Francisco M Mouro,et al Chronic, intermittent treatment with a cannabinoid receptor agonist impairs recognition memory and brain network functional connectivity. Journal of Neurochemistry, 2018
“Long-term use of either cannabis or cannabis-based drugs impairs memory, say researchers. Their study has implications for both recreational users and people who use the drug to combat epilepsy, multiple sclerosis and chronic pain.”
- Long-term exposure impairs learning and memory in the animals
- Brain imaging studies showed that the drug impairs function in key brain regions involved in learning and memory
- Long-term exposure to the drug impairs the ability of brain regions involved in learning and memory to communicate with each other, suggesting that this underlies the negative effects of the drug on memory
Keeping Teenagers Safe In Vehicles: Alcohol use is down but marijuana use is up
O’Malley, P. & Johnson, American Journal of Public Health. Nov. 2013, Vol 103, No. 11.
Driving accidents remain the number one cause of mortality among American teenagers. Alcohol use is often involved, and more recently, distracted driving as a result of cell phones is a contributor. A recent analysis has found that drinking and driving has decreased among teenagers, but “using marijuana and driving has increased.” In this longitudinal study, a sample of 22,000 12th grade students from high schools across the country were questioned over a ten-year period, from 2001-2011. They showed an increase over the 10-year period in either being the driver or passenger of a driver who had just used marijuana. Specifically, 28% reported doing so within the past two weeks. Marijuana use can impact drivers as much as alcohol.
Researchers found a strong and independent link between cannabis use and the onset of psychosis at a younger age, regardless of gender or the use of other drugs. The link is related to the amount of cannabis used. The findings showed a significant gradual reduction in the age at which psychosis began that correlated with an increased dependence on cannabis.
Two articles from this blog
“Marijuana’s effect on adolescents is more serious than many realize, especially for those with behavioral disorders. This is no exaggeration; marijuana can lead to psychosis and long-term cognitive impairment for your troubled child. Numerous recent research studies show that marijuana has a more damaging effect on the young brain than is generally understood.”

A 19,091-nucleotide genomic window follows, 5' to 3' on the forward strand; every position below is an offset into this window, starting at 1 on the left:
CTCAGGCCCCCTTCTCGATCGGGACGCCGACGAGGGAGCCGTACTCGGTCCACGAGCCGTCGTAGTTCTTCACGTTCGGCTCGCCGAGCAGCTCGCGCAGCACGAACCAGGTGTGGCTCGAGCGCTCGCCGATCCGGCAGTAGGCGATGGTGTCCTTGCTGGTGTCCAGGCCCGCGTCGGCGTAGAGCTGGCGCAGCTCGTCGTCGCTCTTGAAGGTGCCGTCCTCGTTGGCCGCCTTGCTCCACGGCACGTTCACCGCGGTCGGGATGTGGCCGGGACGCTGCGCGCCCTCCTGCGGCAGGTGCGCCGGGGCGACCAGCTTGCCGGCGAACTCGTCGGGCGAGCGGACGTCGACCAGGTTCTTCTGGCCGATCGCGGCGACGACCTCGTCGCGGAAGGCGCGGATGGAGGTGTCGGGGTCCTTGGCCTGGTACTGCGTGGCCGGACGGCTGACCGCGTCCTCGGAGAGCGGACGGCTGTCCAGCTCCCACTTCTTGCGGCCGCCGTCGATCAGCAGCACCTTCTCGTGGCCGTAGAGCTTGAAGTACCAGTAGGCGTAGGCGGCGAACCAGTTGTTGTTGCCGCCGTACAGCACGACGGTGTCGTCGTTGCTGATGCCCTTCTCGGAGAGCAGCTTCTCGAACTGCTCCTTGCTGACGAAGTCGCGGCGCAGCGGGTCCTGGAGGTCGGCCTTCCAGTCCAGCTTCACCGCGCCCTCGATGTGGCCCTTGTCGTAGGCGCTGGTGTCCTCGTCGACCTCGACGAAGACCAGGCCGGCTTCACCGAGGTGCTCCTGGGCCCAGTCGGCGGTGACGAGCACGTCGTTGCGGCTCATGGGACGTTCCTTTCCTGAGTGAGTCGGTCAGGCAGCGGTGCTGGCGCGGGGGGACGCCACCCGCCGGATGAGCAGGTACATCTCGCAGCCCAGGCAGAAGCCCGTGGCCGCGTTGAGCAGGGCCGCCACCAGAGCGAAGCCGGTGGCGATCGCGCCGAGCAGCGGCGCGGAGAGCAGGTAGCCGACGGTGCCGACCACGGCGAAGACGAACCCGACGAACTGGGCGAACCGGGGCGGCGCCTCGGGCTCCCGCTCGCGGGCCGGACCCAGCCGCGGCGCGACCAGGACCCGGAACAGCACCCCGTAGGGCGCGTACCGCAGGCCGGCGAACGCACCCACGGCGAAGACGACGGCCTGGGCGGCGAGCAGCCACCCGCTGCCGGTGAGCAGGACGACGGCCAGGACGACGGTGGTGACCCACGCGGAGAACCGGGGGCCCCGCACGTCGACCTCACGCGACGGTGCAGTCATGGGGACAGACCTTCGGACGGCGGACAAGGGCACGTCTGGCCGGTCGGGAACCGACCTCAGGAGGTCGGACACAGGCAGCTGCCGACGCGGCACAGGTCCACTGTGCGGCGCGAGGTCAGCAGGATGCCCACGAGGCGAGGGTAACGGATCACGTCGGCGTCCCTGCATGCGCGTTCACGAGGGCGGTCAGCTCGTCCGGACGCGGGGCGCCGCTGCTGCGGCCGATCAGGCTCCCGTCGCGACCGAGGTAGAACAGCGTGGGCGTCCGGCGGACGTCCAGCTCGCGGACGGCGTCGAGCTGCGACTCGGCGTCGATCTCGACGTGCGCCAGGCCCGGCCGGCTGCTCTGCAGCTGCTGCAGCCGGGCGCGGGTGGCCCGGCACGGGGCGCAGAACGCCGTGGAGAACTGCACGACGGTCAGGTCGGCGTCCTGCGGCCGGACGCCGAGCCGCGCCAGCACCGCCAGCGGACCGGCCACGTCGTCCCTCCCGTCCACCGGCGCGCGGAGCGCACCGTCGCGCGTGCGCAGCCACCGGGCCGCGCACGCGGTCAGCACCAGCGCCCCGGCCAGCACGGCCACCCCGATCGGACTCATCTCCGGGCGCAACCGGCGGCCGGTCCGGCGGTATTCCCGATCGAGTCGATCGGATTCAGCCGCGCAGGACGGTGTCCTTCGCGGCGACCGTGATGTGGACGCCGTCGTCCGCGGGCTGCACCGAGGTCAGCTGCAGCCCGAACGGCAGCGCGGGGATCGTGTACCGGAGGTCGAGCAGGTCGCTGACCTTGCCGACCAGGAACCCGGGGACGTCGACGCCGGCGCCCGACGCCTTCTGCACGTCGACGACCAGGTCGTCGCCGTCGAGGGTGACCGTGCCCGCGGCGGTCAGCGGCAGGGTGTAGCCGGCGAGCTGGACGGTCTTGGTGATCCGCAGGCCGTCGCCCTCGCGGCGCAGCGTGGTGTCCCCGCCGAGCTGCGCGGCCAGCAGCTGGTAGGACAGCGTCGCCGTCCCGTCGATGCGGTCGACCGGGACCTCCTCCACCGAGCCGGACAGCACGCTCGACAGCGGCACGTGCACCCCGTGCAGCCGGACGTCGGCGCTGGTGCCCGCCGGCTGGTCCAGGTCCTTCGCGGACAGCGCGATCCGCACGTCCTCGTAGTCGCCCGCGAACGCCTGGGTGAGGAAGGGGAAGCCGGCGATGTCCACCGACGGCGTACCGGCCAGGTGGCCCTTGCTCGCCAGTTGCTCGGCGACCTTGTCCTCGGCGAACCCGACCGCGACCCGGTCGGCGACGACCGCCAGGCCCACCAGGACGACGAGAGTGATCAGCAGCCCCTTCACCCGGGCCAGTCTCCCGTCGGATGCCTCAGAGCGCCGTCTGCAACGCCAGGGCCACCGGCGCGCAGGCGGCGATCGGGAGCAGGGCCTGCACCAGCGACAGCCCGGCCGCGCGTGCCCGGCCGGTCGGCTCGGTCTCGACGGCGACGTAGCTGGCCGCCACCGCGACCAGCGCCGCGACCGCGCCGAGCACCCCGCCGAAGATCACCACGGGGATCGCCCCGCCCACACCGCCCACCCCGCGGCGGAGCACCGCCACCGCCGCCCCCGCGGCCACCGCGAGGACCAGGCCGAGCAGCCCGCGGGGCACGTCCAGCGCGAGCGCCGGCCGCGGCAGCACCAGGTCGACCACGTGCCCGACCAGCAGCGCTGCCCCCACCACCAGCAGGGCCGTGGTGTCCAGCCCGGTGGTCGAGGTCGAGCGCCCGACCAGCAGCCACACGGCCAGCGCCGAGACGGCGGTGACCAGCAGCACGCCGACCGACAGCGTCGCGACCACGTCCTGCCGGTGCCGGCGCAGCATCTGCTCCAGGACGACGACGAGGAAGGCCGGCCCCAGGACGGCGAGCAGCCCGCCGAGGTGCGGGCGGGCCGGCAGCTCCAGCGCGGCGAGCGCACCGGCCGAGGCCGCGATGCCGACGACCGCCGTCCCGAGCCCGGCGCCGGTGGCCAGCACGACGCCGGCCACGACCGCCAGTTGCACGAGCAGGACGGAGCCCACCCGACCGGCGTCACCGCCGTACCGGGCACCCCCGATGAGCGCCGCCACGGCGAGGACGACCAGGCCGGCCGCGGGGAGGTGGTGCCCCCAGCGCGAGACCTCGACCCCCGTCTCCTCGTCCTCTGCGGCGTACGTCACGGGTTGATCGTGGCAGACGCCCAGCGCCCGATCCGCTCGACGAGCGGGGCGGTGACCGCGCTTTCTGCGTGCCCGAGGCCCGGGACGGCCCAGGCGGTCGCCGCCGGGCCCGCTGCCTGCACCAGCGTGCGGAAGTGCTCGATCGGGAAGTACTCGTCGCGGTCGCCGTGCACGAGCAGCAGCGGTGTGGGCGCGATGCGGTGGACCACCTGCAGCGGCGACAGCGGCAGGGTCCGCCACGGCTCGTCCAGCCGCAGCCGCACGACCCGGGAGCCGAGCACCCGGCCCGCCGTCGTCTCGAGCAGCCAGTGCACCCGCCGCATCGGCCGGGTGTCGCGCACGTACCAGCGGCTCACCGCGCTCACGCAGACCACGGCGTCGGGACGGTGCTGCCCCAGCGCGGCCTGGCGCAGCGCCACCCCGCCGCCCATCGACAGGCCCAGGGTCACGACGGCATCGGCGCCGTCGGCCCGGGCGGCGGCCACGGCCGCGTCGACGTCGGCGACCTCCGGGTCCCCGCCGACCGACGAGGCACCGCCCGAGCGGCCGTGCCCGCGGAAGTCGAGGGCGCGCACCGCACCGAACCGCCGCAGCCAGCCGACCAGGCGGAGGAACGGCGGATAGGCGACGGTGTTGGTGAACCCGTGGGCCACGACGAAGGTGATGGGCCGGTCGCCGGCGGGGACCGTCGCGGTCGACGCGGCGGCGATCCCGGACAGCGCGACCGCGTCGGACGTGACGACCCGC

“It’s a myth that marijuana is safe. While the chemical CBD (Cannabidiol) has proven benefits for certain physical ailments, the chemical THC (tetrahydrocannabinol) has a profound effect on adolescents, especially those with psychiatric vulnerabilities, and its use can lead to psychosis and debilitating long-term cognitive impairment.”
Marijuana Use, Withdrawal, and Craving in Adolescents (summary)
Kevin M. Gray, MD, Assistant Professor in the youth division of the Department of Psychiatry and Behavioral Sciences, Medical University of South Carolina in Charleston.
Using marijuana once per week or more during adolescence is associated with a 7-fold increase in the rate of daily marijuana use in young adulthood. Cannabis dependence increases the risk factors for impaired driving and delinquent behavior. Chronic use is associated with impaired immune function, respiratory illnesses, cognitive problems, and motivational impairment.
Frequent marijuana use during adolescence appears to increase the risk of subsequent development of anxiety and depressive disorders. The prevalence of cannabis abuse is 2 to 3 times greater among adolescents who have major depression. Also linked in both directions: conduct disorder predicts marijuana and other substance use, while early-onset marijuana use predicts conduct disorder.
Withdrawal symptoms are a constellation of emotional, behavioral, and physical symptoms that include anger and aggression, anxiety, decreased appetite and weight loss, irritability, restlessness, and sleep difficulty, which result specifically from withdrawal of marijuana’s psychoactive ingredient, THC. Less frequent but sometimes present symptoms are depressed mood, stomach pain and physical discomfort, shakiness, and sweating. Onset of withdrawal symptoms typically occurs within 24 hours of cessation of THC, and symptoms may last days to approximately 1 to 2 weeks.
Marijuana craving occurs when teens get cues associated with marijuana (e.g. sight or smell of the substance, films of drug-taking locations, and drug-related paraphernalia). Exposure to cues leads to robust increases in craving, along with modest increases in perspiration and heart rate. Cue reactivity can predict drug relapse.